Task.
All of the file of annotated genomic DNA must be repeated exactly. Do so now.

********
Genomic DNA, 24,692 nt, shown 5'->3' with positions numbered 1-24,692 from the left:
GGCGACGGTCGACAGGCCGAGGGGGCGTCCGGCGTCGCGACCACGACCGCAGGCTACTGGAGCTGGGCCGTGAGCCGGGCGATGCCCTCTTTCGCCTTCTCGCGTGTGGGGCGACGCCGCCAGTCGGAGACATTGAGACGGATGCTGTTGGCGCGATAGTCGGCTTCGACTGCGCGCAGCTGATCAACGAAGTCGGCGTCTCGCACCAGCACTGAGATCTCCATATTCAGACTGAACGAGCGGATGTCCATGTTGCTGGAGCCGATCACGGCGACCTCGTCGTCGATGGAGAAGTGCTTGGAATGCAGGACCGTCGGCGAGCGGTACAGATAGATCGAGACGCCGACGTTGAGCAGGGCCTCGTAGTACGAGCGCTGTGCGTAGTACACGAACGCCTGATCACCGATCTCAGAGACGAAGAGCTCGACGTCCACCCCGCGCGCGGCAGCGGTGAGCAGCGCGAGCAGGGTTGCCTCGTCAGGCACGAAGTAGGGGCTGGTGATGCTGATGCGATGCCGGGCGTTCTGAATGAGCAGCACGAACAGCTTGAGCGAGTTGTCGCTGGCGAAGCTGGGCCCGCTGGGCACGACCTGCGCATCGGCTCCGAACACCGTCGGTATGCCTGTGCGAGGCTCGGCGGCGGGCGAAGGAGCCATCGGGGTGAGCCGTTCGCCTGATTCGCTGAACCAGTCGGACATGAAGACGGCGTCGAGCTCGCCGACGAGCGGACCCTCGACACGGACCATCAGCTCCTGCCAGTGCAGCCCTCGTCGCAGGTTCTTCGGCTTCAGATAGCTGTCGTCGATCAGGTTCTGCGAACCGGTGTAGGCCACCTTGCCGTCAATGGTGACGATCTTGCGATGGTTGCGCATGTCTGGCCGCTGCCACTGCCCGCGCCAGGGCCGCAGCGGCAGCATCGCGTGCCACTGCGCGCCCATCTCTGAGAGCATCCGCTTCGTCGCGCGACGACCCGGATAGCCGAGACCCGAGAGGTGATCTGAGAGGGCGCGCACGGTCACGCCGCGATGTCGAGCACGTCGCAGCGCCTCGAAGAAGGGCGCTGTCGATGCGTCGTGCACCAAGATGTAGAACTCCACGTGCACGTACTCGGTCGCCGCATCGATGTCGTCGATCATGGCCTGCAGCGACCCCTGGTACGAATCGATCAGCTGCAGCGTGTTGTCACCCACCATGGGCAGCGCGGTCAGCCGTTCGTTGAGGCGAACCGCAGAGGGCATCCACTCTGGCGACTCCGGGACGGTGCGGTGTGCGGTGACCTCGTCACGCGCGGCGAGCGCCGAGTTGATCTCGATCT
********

Genomic DNA, 24,692 nt, shown 5'->3' with positions numbered 1-24,692 from the left:
GGCGACGGTCGACAGGCCGAGGGGGCGTCCGGCGTCGCGACCACGACCGCAGGCTACTGGAGCTGGGCCGTGAGCCGGGCGATGCCCTCTTTCGCCTTCTCGCGTGTGGGGCGACGCCGCCAGTCGGAGACATTGAGACGGATGCTGTTGGCGCGATAGTCGGCTTCGACTGCGCGCAGCTGATCAACGAAGTCGGCGTCTCGCACCAGCACTGAGATCTCCATATTCAGACTGAACGAGCGGATGTCCATGTTGCTGGAGCCGATCACGGCGACCTCGTCGTCGATGGAGAAGTGCTTGGAATGCAGGACCGTCGGCGAGCGGTACAGATAGATCGAGACGCCGACGTTGAGCAGGGCCTCGTAGTACGAGCGCTGTGCGTAGTACACGAACGCCTGATCACCGATCTCAGAGACGAAGAGCTCGACGTCCACCCCGCGCGCGGCAGCGGTGAGCAGCGCGAGCAGGGTTGCCTCGTCAGGCACGAAGTAGGGGCTGGTGATGCTGATGCGATGCCGGGCGTTCTGAATGAGCAGCACGAACAGCTTGAGCGAGTTGTCGCTGGCGAAGCTGGGCCCGCTGGGCACGACCTGCGCATCGGCTCCGAACACCGTCGGTATGCCTGTGCGAGGCTCGGCGGCGGGCGAAGGAGCCATCGGGGTGAGCCGTTCGCCTGATTCGCTGAACCAGTCGGACATGAAGACGGCGTCGAGCTCGCCGACGAGCGGACCCTCGACACGGACCATCAGCTCCTGCCAGTGCAGCCCTCGTCGCAGGTTCTTCGGCTTCAGATAGCTGTCGTCGATCAGGTTCTGCGAACCGGTGTAGGCCACCTTGCCGTCAATGGTGACGATCTTGCGATGGTTGCGCATGTCTGGCCGCTGCCACTGCCCGCGCCAGGGCCGCAGCGGCAGCATCGCGTGCCACTGCGCGCCCATCTCTGAGAGCATCCGCTTCGTCGCGCGACGACCCGGATAGCCGAGACCCGAGAGGTGATCTGAGAGGGCGCGCACGGTCACGCCGCGATGTCGAGCACGTCGCAGCGCCTCGAAGAAGGGCGCTGTCGATGCGTCGTGCACCAAGATGTAGAACTCCACGTGCACGTACTCGGTCGCCGCATCGATGTCGTCGATCATGGCCTGCAGCGACCCCTGGTACGAATCGATCAGCTGCAGCGTGTTGTCACCCACCATGGGCAGCGCGGTCAGCCGTTCGTTGAGGCGAACCGCAGAGGGCATCCACTCTGGCGACTCCGGGACGGTGCGGTGTGCGGTGACCTCGTCACGCGCGGCGAGCGCCGAGTTGATCTCGATCT